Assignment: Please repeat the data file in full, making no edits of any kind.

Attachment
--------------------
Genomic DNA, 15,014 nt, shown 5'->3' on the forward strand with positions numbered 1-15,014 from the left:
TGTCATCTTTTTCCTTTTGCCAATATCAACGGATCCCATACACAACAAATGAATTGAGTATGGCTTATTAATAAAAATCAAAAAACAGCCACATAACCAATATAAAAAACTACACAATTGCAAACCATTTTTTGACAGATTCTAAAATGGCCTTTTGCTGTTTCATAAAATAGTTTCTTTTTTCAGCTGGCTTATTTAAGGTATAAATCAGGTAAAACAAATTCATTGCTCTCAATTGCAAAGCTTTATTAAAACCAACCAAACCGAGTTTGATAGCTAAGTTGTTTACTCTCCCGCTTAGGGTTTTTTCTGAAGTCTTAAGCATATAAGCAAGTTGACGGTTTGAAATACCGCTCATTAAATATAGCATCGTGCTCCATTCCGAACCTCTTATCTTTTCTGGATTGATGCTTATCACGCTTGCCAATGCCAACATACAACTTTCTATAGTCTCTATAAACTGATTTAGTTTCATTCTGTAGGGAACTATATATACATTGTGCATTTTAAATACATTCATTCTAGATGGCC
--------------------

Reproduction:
Genomic DNA, 15,014 nt, shown 5'->3' on the forward strand with positions numbered 1-15,014 from the left:
TGTCATCTTTTTCCTTTTGCCAATATCAACGGATCCCATACACAACAAATGAATTGAGTATGGCTTATTAATAAAAATCAAAAAACAGCCACATAACCAATATAAAAAACTACACAATTGCAAACCATTTTTTGACAGATTCTAAAATGGCCTTTTGCTGTTTCATAAAATAGTTTCTTTTTTCAGCTGGCTTATTTAAGGTATAAATCAGGTAAAACAAATTCATTGCTCTCAATTGCAAAGCTTTATTAAAACCAACCAAACCGAGTTTGATAGCTAAGTTGTTTACTCTCCCGCTTAGGGTTTTTTCTGAAGTCTTAAGCATATAAGCAAGTTGACGGTTTGAAATACCGCTCATTAAATATAGCATCGTGCTCCATTCCGAACCTCTTATCTTTTCTGGATTGATGCTTATCACGCTTGCCAATGCCAACATACAACTTTCTATAGTCTCTATAAACTGATTTAGTTTCATTCTGTAGGGAACTATATATACATTGTGCATTTTAAATACATTCATTCTAGATGGCC